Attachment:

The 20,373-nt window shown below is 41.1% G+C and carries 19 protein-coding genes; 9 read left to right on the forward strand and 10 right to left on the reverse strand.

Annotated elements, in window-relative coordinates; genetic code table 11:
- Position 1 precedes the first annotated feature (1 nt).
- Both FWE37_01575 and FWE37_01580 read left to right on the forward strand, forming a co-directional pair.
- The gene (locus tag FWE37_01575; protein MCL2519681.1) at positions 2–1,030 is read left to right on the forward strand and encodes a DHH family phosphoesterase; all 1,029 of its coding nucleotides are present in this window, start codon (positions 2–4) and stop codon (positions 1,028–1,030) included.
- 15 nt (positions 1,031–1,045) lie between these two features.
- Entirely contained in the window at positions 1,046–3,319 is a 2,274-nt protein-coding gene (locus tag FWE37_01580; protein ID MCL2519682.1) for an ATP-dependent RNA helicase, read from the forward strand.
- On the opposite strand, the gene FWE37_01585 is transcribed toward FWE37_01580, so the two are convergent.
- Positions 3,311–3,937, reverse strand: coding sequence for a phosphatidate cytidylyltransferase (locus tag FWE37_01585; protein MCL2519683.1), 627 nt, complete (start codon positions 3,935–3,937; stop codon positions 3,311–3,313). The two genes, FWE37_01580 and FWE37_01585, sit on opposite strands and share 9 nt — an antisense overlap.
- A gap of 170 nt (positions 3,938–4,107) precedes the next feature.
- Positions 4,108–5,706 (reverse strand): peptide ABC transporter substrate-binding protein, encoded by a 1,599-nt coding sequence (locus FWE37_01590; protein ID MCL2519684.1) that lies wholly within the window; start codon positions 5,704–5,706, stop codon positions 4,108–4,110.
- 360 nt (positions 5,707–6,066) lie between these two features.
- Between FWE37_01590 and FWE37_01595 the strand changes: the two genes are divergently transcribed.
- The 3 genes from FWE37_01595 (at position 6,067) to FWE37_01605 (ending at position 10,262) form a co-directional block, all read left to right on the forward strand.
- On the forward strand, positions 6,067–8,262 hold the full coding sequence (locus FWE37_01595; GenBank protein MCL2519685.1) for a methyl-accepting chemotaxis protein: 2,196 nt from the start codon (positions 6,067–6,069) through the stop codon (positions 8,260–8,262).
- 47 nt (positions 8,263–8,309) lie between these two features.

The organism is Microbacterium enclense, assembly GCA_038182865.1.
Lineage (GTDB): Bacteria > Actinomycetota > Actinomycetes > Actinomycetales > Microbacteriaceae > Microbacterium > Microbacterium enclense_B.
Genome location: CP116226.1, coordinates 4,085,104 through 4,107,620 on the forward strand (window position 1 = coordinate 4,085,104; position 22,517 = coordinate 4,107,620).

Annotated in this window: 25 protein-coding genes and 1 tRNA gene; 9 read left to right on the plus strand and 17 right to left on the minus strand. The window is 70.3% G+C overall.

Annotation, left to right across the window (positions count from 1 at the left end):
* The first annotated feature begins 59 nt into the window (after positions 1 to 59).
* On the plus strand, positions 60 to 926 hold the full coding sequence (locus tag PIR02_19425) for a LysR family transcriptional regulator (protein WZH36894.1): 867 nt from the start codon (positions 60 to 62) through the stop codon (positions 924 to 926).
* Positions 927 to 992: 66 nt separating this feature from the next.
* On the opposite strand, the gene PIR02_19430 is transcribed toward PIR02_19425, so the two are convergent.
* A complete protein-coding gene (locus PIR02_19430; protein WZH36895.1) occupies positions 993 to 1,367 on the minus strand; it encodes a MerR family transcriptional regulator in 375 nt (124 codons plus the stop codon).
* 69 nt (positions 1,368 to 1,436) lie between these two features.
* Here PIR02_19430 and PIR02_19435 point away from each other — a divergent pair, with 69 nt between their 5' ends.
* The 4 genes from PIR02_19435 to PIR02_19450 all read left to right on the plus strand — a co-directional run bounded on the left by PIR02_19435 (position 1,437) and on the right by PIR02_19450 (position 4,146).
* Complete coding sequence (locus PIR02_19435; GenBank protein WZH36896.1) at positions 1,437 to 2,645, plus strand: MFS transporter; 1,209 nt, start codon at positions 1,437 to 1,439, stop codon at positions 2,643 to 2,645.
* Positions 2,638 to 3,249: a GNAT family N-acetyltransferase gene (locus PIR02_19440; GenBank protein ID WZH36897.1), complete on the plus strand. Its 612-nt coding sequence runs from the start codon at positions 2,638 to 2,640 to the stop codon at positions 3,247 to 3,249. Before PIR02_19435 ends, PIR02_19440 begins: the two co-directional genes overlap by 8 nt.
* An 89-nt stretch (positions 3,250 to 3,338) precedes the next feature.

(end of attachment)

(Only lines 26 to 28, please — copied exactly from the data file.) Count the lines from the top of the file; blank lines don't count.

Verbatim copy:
* A complete protein-coding gene (locus PIR02_19430; protein WZH36895.1) occupies positions 993 to 1,367 on the minus strand; it encodes a MerR family transcriptional regulator in 375 nt (124 codons plus the stop codon).
* 69 nt (positions 1,368 to 1,436) lie between these two features.
* Here PIR02_19430 and PIR02_19435 point away from each other — a divergent pair, with 69 nt between their 5' ends.